Great article on lowering readmission. Readmission is a huge problem for many institutions. It is not only financially good but also poor for overall patient health.
The article, “Patient Engagement Strategies That Prevent Hospital Readmission” by Sarah Heath looks at how better patient engagement can lower readmission. She states,
“Hospital readmission is a key metric in the value-based care landscape, with many programs looking for organizations to lower their readmission rates in an effort to cut healthcare costs. Using strong patient engagement strategies, organizations can move the needle on hospital readmission rates.”
Good article looking at the benefits but also costs of medicare. With healthcare always a central topic in politics, the idea of medicare for all is a big conversation. Some say it will save while others say it will cost too much.
The article, “Would ‘Medicare for All’ Save Billions or Cost Billions?” gives one opinion on the subject. The authors JOSH KATZ, KEVIN QUEALY and MARGOT SANGER-KATZ state,
“How much would a “Medicare for all” plan, like the kind being introduced by Senator Bernie Sanders on Wednesday, change health spending in the United States? Some advocates have said costs would actually be lower because of gains in efficiency and scale, while critics have predictedhuge increases.”
Maximizing efficiency is a key element of case management, especially healthcare case management. Results with better health is superior to paper work.
The article, “Four Ways to Empower Your Care Managers to Focus on Results, Not Paperwork” sponsored by HMS and Fierce Health Care states,
“Today’s care managers face a variety of challenges with many handling a higher volume of complex patient cases than ever before. At the same time, value-based care delivery and reimbursement models demand that care managers keep a close eye on healthcare costs while still managing their day-to-day.”
Technology is important in healthcare but without trained professionals using it, it has no value. This is why it is so important to have good, trained and caring professionals behind all technology. Only with both, can healthcare make a difference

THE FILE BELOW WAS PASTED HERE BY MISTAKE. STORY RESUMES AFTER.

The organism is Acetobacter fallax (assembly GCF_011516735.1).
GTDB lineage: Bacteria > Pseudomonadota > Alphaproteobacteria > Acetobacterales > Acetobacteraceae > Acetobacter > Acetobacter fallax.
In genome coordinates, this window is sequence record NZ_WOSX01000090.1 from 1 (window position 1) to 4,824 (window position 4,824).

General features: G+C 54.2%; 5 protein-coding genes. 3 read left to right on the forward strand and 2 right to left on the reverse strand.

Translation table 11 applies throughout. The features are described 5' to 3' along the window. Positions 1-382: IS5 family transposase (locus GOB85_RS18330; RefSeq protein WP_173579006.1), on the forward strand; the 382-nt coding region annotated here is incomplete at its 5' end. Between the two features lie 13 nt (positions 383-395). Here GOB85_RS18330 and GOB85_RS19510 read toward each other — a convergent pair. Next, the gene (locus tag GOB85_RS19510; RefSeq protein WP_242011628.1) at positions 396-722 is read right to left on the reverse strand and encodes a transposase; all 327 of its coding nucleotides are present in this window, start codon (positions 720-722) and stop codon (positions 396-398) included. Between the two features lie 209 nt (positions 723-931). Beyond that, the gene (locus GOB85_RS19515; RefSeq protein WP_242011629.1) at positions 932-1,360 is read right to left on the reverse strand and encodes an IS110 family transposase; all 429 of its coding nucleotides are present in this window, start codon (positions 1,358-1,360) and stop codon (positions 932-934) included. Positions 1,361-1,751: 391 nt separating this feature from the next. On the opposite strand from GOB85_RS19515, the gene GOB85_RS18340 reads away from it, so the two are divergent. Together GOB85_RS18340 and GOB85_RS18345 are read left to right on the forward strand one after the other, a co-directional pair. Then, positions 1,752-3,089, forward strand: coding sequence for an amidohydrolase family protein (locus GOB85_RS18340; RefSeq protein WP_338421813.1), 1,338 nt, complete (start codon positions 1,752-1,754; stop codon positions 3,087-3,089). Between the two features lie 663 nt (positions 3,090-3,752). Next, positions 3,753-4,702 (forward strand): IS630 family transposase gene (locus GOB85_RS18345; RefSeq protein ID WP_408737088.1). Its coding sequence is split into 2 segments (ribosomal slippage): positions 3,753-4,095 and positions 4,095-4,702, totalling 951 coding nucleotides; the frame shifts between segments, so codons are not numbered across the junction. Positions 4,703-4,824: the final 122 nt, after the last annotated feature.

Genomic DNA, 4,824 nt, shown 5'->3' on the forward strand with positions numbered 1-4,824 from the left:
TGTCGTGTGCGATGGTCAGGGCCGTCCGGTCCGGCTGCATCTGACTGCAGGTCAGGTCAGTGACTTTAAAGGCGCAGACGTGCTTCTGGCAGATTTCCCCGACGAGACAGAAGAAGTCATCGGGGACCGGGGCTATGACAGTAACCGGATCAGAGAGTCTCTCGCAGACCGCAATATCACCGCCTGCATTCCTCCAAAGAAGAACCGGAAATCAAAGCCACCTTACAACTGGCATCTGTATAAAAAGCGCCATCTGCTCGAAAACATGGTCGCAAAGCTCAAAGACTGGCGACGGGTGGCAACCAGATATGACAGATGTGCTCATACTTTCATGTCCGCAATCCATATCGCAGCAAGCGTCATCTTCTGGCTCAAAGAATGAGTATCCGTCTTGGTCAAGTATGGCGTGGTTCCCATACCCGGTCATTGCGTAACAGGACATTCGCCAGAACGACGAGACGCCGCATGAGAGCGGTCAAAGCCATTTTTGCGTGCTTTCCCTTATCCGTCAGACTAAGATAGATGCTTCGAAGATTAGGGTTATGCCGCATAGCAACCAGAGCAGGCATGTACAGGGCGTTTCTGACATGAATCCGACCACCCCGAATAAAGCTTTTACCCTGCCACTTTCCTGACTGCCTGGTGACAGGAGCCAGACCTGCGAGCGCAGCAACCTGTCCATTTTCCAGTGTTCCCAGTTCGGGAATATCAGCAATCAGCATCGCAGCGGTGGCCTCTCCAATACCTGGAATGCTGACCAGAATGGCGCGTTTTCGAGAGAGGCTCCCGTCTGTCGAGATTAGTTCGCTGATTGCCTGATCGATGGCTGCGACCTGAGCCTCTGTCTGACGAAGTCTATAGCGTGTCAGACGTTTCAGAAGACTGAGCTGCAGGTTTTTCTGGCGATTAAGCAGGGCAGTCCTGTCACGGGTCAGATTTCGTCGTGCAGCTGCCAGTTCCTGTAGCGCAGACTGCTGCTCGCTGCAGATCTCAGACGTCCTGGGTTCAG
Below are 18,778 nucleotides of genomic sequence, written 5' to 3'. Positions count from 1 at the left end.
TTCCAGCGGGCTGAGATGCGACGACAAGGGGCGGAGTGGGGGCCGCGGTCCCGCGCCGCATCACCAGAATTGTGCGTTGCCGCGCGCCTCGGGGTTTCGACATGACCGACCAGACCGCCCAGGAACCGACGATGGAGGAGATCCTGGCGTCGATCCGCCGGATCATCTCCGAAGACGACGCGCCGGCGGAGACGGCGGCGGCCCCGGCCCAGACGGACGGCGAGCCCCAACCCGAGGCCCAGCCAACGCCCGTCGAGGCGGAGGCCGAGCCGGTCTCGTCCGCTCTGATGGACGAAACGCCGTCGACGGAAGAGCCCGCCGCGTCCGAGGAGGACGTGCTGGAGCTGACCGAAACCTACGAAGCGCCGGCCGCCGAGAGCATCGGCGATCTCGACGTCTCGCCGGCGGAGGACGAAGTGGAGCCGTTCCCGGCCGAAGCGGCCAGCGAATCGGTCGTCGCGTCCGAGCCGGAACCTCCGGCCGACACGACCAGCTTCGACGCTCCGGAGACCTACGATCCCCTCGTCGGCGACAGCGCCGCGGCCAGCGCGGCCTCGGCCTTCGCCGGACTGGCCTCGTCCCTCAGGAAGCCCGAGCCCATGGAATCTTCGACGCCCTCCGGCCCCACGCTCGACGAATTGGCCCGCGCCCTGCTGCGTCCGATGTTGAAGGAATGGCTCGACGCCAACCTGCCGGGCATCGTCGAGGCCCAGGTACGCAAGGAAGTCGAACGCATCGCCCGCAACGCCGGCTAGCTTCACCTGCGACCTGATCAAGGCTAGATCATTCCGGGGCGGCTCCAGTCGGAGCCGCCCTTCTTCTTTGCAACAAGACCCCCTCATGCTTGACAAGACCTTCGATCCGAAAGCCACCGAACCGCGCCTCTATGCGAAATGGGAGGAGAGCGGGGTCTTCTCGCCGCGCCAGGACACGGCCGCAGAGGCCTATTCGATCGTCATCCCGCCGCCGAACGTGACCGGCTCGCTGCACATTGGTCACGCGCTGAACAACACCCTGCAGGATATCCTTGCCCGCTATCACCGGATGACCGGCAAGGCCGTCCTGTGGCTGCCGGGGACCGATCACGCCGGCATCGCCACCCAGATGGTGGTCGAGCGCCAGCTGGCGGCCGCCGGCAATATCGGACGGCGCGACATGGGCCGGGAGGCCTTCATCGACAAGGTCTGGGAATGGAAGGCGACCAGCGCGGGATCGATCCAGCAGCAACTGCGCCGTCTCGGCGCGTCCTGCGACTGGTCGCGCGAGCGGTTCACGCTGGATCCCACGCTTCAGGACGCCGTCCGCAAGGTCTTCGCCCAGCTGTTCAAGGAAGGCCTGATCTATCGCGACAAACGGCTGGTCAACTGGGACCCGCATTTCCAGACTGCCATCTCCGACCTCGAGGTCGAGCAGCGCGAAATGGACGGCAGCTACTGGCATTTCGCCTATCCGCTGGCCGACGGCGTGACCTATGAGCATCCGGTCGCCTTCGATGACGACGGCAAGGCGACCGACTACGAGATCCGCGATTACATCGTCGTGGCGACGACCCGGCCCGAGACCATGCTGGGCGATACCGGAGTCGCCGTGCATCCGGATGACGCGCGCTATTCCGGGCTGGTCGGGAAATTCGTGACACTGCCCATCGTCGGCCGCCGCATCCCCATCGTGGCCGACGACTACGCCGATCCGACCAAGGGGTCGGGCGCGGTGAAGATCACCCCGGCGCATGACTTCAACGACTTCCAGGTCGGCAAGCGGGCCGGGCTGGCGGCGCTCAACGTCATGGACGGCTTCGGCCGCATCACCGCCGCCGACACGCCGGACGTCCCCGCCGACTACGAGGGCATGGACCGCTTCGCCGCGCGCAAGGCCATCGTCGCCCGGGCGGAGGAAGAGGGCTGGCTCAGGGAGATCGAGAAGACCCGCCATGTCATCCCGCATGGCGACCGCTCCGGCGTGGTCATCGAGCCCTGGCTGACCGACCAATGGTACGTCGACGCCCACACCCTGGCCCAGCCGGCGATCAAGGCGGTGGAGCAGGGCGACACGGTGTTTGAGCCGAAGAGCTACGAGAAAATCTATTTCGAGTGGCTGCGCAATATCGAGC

This is especially true with chronic pain management. The article, “When it comes to chronic care management, tech can’t replace people” by ERIN DIETSCHE states,
“Technology has become increasingly common in the healthcare arena. The story isn’t any different in the chronic care management space, as companies like Livongo and Omada Health leverage tech to assist patients. But a new survey found humans are just as important as trendy IT tools.”
Care coordination is key to patient outcomes. Good coordination between caregivers and care teams improves mental and physical health of patients.
The article, “Care coordination improves mental and physical health outcomes” from the Cleveland Daily Banner states,
“The Tennessee Association of Mental Health Organizations which represents 20 community mental health centers and other nonprofit behavioral health care providers, announced results from the first year of the Tennessee Health Link program, highlighting improved health outcomes for individuals and improved cost control for the state through better coordination of behavioral and physical health services.”
With higher and higher drug prices, who is really to blame? It is hard to tell sometimes but the article below looks to answer why these prices continue to seem to increase.